Rocky Mountain spotted fever (RMSF) is a tickborne disease first recognized in 1896 in the Snake River Valley of Idaho. It was originally called “black measles” because of the look of its rash in the late stages of the illness, when the skin turns black. It was a dreaded, often fatal disease, affecting hundreds of people in Idaho. By the early 1900s, the disease could be found Washington, Montana, California, Arizona, and New Mexico.
In response to this health problem, the U.S. Public Health Service sent University of Chicago pathologist Dr. Howard T. Ricketts to the Bitterroot Valley of Montana, one of the disease hotspots. In 1906 Dr. Ricketts showed that the disease was transmitted by the bite of the Rocky Mountain wood tick. The work of Dr. Ricketts laid the foundation for what later became the Rocky Mountain Laboratories (RML) in Hamilton, Montana. Today, dozens of scientists continue to study tickborne and other diseases at RML, which is part of NIAID.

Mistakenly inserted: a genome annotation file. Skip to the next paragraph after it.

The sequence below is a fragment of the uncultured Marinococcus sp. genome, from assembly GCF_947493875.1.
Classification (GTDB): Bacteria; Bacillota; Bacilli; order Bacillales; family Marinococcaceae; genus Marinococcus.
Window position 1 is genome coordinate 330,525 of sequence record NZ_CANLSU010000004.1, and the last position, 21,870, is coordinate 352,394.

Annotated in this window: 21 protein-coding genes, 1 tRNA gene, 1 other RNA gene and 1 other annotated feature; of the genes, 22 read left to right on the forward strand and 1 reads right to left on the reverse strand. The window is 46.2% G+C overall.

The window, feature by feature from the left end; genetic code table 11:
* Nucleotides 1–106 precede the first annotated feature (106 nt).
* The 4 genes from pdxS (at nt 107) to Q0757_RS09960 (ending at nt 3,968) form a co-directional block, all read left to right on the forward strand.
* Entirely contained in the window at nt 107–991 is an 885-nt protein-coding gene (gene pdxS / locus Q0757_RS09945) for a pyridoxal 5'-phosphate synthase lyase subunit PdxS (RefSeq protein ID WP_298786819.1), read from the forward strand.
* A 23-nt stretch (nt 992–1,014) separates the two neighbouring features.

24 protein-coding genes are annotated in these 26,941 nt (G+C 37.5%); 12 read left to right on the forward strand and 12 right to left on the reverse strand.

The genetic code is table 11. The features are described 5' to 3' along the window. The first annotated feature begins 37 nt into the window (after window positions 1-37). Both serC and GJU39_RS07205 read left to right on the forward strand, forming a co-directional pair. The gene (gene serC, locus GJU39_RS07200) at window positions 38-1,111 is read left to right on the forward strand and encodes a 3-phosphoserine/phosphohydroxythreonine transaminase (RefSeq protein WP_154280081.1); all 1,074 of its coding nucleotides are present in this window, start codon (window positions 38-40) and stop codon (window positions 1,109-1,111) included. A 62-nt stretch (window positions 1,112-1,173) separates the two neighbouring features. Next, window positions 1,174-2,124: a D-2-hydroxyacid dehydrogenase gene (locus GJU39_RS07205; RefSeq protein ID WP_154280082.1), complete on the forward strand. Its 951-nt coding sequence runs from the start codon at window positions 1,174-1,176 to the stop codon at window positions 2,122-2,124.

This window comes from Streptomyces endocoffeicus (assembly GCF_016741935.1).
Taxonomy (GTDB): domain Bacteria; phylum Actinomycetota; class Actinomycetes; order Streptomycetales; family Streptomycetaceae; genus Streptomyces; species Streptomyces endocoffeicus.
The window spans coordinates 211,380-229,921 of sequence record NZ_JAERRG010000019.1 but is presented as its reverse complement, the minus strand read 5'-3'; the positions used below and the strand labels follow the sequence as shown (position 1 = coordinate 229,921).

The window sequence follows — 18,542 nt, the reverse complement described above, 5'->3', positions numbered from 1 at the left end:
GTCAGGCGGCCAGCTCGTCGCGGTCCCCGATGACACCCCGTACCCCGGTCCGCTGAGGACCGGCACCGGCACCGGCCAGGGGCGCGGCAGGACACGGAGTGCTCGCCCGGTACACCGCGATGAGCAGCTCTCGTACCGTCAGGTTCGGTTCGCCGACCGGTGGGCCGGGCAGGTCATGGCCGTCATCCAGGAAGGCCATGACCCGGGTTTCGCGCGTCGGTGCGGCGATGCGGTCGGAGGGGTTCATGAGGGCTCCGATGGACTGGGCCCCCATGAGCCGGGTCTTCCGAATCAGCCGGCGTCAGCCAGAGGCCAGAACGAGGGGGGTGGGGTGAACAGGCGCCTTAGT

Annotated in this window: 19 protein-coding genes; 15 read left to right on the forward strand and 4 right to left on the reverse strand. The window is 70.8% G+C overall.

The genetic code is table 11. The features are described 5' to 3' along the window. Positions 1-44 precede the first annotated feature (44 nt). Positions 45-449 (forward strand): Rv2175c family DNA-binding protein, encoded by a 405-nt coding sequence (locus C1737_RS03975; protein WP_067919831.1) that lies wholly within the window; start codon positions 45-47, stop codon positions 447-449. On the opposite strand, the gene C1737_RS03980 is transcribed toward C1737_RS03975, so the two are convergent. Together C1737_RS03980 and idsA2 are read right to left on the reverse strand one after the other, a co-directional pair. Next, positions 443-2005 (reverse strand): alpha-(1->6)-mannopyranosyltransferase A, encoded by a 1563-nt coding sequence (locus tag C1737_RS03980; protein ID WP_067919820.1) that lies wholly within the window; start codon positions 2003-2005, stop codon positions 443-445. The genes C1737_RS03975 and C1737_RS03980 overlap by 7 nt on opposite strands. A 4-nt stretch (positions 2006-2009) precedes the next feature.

Though U.S. healthcare providers typically report about 250 to 1,200 cases of RMSF each year to the Centers for Disease Control and Prevention, a record 2,563 cases were reported in 2008.
RMSF is found throughout the United States from April through September. More than half of all cases occur in the mid-Atlantic to southern area of the United States (Delaware, Maryland, Washington, D.C., Virginia, West Virginia, North Carolina, South Carolina, Georgia, Oklahoma, and Florida). North Carolina, Missouri, and Oklahoma report the greatest number of people with RMSF. Although the disease was first discovered in the Rocky Mountains, the area has relatively few cases today.
The disease also has been found in Canada and in Central and South America.
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Last Updated January 28, 2011
Last Reviewed January 28, 2011